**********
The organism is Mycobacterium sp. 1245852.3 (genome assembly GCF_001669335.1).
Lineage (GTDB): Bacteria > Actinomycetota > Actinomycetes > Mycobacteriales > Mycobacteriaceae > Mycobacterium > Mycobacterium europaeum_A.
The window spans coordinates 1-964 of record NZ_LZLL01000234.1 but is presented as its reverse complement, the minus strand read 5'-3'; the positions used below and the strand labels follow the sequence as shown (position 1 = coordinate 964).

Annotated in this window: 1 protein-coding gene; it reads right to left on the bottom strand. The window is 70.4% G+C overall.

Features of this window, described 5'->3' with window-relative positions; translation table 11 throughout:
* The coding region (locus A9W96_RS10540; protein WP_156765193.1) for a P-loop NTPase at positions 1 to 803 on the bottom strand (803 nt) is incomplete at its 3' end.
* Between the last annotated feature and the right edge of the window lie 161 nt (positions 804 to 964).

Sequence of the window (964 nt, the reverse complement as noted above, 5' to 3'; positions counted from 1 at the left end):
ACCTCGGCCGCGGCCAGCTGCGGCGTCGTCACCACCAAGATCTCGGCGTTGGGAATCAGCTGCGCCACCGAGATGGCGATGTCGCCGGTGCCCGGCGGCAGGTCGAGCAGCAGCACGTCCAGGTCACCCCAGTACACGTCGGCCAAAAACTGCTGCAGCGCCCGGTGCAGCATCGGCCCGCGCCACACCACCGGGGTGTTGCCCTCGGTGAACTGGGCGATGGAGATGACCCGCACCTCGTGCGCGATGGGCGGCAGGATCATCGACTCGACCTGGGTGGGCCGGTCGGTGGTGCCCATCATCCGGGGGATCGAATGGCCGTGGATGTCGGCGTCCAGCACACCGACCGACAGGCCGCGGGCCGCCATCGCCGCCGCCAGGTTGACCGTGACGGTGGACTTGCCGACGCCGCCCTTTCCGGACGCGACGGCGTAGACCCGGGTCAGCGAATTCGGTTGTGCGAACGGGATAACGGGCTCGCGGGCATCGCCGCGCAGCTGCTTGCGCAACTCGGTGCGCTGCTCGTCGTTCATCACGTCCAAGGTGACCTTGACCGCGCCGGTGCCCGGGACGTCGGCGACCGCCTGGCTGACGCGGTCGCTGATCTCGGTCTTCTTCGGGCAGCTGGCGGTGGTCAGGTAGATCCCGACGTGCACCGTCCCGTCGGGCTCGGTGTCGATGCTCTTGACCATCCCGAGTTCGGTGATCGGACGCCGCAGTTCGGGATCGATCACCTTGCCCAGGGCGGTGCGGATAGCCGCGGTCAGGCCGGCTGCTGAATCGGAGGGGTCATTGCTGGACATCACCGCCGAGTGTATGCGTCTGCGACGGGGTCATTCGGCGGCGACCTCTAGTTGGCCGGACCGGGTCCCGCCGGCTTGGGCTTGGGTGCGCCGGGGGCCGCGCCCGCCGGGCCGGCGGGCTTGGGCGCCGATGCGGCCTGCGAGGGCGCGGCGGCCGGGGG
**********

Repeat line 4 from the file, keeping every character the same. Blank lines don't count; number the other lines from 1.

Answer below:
Annotated in this window: 1 protein-coding gene; it reads right to left on the bottom strand. The window is 70.4% G+C overall.